10 Oct 2022
How come? What if? Why not? Who said?
These are the questions driving Shery Wachtel, PhD, RN, CNS-CC, CCRN-K, Clinical Nurse Scientist at Christus Health, to find a better way to predict patient deterioration.
In a recent Voalte Platform Virtual User Experience conference session titled, “Predicting the Warning,” Wachtel shared her research and learnings regarding evidence-based surveillance practices that take real-world nursing workflows into account. Her presentation shared her journey to find a way to make nursing surveillance more effective for patients — and for busy nurses.
After combing through 20 years of evidence related to patient surveillance, Wachtel compared the positive predictive values (PPV) of common forms of alarm/alert monitoring today:
Patient monitors: 2-4% PPV
Humans: 18-24% PPV
Early warning scores: 22% PPV
Integrated monitoring: 95% PPV
While patient monitors, human surveillance and early warning score programs can all produce effective warnings, they all depend upon the timeliness of the data going to them.
The information coming out will only be as accurate as the data going in.
Shery Wachtel, PhD, RN, CNS-CC, CCRN-K, Clinical Nurse Scientist at Christus Health„
Some units may have RNs entering vital signs into the EMR as they measure them in real time. However, on many units, stretched clinicians may take 20 sets of vital signs in a row, then enter them into the EMR all at once — perhaps an hour after the first set was taken.
“If that takes an hour to get through because they keep getting [interrupted], how real is your data by the time it gets escalated?” asks Wachtel. “We’re still leaving it up to manual processes.”
Wachtel has worked closely with her in-house technology teams and medical device integration vendors to identify new ways of monitoring that go beyond physiological data collection — and actually synthesize it to help nurses choose the right actions, sooner.
“They asked me, ‘What do you want, Shery?’” Wachtel recalls. “And I said, ‘I want something that’s going to come up and tap me on the shoulder and say, ‘Hey, that patient in 501 is sick and you need to go check him out.’ And not only tell me he’s sick — but tell me what parts of him are making him sicker or more unstable.”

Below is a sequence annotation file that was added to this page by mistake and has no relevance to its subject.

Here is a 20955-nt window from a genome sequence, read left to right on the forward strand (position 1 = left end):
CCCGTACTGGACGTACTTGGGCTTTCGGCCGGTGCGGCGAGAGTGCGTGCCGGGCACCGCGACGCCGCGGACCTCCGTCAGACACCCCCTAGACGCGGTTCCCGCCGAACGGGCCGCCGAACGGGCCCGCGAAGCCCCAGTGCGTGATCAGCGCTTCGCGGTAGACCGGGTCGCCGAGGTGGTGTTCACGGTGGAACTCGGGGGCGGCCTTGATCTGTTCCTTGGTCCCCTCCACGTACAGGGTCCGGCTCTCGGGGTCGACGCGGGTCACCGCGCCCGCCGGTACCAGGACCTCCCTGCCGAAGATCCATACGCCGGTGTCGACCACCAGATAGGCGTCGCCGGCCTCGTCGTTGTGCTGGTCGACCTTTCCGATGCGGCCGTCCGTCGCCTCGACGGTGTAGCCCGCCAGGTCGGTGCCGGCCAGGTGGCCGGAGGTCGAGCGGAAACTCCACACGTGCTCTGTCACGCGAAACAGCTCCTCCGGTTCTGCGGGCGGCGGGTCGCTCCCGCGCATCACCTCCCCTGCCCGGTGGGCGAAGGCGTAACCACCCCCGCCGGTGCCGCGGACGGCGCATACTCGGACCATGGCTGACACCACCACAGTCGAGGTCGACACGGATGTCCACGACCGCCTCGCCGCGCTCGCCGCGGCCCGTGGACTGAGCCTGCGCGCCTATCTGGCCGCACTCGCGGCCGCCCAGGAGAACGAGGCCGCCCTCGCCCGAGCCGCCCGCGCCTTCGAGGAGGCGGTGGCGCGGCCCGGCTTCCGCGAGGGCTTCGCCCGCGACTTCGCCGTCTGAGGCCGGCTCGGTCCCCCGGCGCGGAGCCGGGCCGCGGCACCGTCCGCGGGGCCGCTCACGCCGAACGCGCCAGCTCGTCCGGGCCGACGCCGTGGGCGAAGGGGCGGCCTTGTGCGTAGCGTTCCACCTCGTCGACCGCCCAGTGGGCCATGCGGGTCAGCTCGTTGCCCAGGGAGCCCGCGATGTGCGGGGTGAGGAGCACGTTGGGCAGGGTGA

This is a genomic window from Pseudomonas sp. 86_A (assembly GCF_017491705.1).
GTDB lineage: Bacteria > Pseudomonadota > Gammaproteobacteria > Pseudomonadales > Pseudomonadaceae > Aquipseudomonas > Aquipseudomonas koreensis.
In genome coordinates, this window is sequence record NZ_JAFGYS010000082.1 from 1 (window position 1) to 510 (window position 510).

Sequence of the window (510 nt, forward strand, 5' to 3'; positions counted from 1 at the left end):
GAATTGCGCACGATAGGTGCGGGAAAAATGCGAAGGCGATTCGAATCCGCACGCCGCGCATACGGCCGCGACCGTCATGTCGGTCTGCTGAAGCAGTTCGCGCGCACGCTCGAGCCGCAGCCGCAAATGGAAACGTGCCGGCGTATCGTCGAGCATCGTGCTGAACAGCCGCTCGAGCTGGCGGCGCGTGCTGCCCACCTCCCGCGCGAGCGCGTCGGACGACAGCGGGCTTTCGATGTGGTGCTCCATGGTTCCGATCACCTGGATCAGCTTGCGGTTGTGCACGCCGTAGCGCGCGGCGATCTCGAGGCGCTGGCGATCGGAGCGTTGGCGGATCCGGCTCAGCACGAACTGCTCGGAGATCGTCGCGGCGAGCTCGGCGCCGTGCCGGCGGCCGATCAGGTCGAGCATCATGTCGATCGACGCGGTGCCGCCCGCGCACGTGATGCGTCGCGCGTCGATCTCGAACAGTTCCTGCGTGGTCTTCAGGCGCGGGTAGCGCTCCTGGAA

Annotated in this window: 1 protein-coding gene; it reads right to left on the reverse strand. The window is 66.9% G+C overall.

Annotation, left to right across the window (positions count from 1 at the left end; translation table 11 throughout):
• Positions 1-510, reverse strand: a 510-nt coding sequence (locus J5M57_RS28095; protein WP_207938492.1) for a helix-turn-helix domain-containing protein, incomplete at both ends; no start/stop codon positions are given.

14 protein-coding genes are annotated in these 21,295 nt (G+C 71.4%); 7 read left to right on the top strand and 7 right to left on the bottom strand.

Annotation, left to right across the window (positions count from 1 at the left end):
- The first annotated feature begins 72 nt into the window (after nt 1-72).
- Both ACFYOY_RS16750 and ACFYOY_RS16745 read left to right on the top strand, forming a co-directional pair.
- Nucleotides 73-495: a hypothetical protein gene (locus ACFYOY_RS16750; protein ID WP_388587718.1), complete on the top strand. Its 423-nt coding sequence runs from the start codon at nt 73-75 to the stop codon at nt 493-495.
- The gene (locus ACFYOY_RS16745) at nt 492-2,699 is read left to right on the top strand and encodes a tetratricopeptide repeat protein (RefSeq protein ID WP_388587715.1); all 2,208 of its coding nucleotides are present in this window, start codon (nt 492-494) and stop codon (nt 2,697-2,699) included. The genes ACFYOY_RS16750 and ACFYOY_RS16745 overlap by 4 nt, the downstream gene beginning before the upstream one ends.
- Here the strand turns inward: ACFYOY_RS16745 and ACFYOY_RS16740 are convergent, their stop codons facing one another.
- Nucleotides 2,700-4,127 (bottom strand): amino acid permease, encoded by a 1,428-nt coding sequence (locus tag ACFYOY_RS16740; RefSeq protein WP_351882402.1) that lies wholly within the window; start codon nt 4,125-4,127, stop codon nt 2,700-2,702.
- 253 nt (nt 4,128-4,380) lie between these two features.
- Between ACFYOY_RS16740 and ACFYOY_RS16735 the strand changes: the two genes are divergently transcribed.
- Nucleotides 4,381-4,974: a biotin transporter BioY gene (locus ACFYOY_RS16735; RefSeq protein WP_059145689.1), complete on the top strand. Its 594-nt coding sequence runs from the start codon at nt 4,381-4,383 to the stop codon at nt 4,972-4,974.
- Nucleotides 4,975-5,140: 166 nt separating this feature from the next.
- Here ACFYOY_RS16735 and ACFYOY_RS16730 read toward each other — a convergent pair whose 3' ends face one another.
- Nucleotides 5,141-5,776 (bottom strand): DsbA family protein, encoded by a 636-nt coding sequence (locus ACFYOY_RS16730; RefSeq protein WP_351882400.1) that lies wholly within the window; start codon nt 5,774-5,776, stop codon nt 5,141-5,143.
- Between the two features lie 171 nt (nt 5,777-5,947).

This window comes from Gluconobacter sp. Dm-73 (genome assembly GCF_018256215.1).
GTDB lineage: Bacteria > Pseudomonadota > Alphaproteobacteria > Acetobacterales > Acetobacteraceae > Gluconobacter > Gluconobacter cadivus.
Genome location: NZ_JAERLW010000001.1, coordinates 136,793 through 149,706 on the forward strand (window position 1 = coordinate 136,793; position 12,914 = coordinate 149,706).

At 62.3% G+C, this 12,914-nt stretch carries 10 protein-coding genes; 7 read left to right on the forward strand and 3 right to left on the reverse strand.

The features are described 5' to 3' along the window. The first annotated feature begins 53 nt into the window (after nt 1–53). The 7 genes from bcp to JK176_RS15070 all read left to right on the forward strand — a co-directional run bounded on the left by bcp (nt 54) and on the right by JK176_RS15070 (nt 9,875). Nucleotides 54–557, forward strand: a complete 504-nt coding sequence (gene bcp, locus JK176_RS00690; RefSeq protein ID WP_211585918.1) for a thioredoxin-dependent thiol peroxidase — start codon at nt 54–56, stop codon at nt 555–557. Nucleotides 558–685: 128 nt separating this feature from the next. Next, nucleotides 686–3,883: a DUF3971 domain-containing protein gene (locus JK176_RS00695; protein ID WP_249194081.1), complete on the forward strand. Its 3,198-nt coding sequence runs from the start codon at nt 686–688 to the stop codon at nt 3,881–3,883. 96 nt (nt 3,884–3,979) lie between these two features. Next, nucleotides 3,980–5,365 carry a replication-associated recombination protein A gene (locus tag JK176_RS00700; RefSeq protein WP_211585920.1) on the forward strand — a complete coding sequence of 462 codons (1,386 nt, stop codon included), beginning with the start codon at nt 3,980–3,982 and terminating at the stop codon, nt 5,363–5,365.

Thus began the journey to a better method of integrated patient monitoring.
Christus Health is now using the PatientWatch® solution and VISENSIA Safety Index to help their busy nurses better monitor patient statuses and changing risk levels. Situated directly next to their telemetry data central stations, the PatientWatch viewer displays five vital signs:
Beyond tracking these physiological data points individually, the system assesses how each parameter impacts the others, then assigns the patient a stability score from 0-5.
For example, if a patient’s heart rate has elevated, it recognizes which other parameters have changed in a way that would impact that heart rate. Then it highlights those changing parameters with specific colors and calculates a score — where 0 indicates the patient is completely stable, and 5 indicates vitals are changing frequently, representing significant instability.
The PatientWatch solution does more than track patient vital signs. It supports multiple steps in the nursing surveillance process, from data acquisition to investigation and data synthesis, helping nurses and care teams uncover meaning in the data.
Instead of nurses receiving up to five separate alerts, a single alarm tells them there is an issue, and immediately shows them which parameters have changed to cause the issue.
Each parameter is color-coded, making it easy for nurses to see causes of instability at a glance.
Every time new vital signs are entered into the system, it recalculates scores and reorders the display from lowest to highest patient stability.
The solution has helped Christus Health use a common language for clear communication between care teams. From Rapid Response Team activations to evaluating sepsis risk levels, the medical device software interprets physiologic changes so care teams know when and how to intervene.
Wachtel has seen the benefits firsthand.
“This integrated monitoring is truly putting your patient monitoring to work to interpret the patient changes for you — and give you that alert or that tap on the shoulder that says, ‘Hey, this guy’s sick. You need to check him out.’ And then it gives you the supporting information you need to go check him out. We’ve come a long way.”
“Think about your institution,” advises Wachtel. “What are you using? What is your notification system? What are you expecting your nurses to identify in the course of being bombarded all day long with data and information?”
Wachtel sees better surveillance support and medical device integration as important ways to make data analytics work for healthcare — and, importantly, address the industry’s critical staffing shortages.
“It’s up to us in the IT world, in the leadership world and in these settings to invest in this type of intervention,” she says. “It’s the only way we’re going to get our people back in the workforce and have them feel safe in the environments they’re working in.”
Above all, Wachtel recommends going back to the questions that have driven her research from the start: How come? What if? Why not? Who said?
Asking the right questions can make all the difference.
Using Excel Medical Device Integration, from Hillrom, to predict early warning signs of patient deterioration can save your hospital time and money.
Find out how you can predict the early warning signs patient deterioration with advanced Hillrom solutions.